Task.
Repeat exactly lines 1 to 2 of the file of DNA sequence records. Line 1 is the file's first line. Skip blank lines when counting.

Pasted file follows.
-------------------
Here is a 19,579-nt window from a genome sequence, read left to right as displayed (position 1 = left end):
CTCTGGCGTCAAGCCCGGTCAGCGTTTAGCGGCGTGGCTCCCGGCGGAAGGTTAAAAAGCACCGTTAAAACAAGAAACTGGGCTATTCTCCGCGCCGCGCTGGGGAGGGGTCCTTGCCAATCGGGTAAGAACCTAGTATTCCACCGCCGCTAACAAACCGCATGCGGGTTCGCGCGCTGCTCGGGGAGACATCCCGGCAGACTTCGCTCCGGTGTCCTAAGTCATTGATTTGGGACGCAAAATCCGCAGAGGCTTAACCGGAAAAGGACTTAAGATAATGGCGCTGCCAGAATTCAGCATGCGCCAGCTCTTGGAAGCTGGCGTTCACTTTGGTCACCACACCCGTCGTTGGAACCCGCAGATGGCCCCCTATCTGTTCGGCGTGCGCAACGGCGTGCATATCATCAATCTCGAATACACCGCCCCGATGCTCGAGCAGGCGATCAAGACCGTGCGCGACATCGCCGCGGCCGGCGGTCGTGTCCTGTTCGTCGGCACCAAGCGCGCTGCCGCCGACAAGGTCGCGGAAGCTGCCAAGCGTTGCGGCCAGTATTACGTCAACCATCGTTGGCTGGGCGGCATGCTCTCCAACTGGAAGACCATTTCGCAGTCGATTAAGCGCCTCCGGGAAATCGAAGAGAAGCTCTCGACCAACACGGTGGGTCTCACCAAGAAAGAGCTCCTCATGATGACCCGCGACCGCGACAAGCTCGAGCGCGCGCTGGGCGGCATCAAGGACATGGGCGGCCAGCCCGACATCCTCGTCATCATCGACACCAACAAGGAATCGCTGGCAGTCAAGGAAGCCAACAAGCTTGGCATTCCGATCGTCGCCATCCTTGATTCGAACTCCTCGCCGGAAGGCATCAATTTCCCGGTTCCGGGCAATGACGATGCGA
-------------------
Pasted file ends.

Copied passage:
Here is a 19,579-nt window from a genome sequence, read left to right as displayed (position 1 = left end):
CTCTGGCGTCAAGCCCGGTCAGCGTTTAGCGGCGTGGCTCCCGGCGGAAGGTTAAAAAGCACCGTTAAAACAAGAAACTGGGCTATTCTCCGCGCCGCGCTGGGGAGGGGTCCTTGCCAATCGGGTAAGAACCTAGTATTCCACCGCCGCTAACAAACCGCATGCGGGTTCGCGCGCTGCTCGGGGAGACATCCCGGCAGACTTCGCTCCGGTGTCCTAAGTCATTGATTTGGGACGCAAAATCCGCAGAGGCTTAACCGGAAAAGGACTTAAGATAATGGCGCTGCCAGAATTCAGCATGCGCCAGCTCTTGGAAGCTGGCGTTCACTTTGGTCACCACACCCGTCGTTGGAACCCGCAGATGGCCCCCTATCTGTTCGGCGTGCGCAACGGCGTGCATATCATCAATCTCGAATACACCGCCCCGATGCTCGAGCAGGCGATCAAGACCGTGCGCGACATCGCCGCGGCCGGCGGTCGTGTCCTGTTCGTCGGCACCAAGCGCGCTGCCGCCGACAAGGTCGCGGAAGCTGCCAAGCGTTGCGGCCAGTATTACGTCAACCATCGTTGGCTGGGCGGCATGCTCTCCAACTGGAAGACCATTTCGCAGTCGATTAAGCGCCTCCGGGAAATCGAAGAGAAGCTCTCGACCAACACGGTGGGTCTCACCAAGAAAGAGCTCCTCATGATGACCCGCGACCGCGACAAGCTCGAGCGCGCGCTGGGCGGCATCAAGGACATGGGCGGCCAGCCCGACATCCTCGTCATCATCGACACCAACAAGGAATCGCTGGCAGTCAAGGAAGCCAACAAGCTTGGCATTCCGATCGTCGCCATCCTTGATTCGAACTCCTCGCCGGAAGGCATCAATTTCCCGGTTCCGGGCAATGACGATGCGA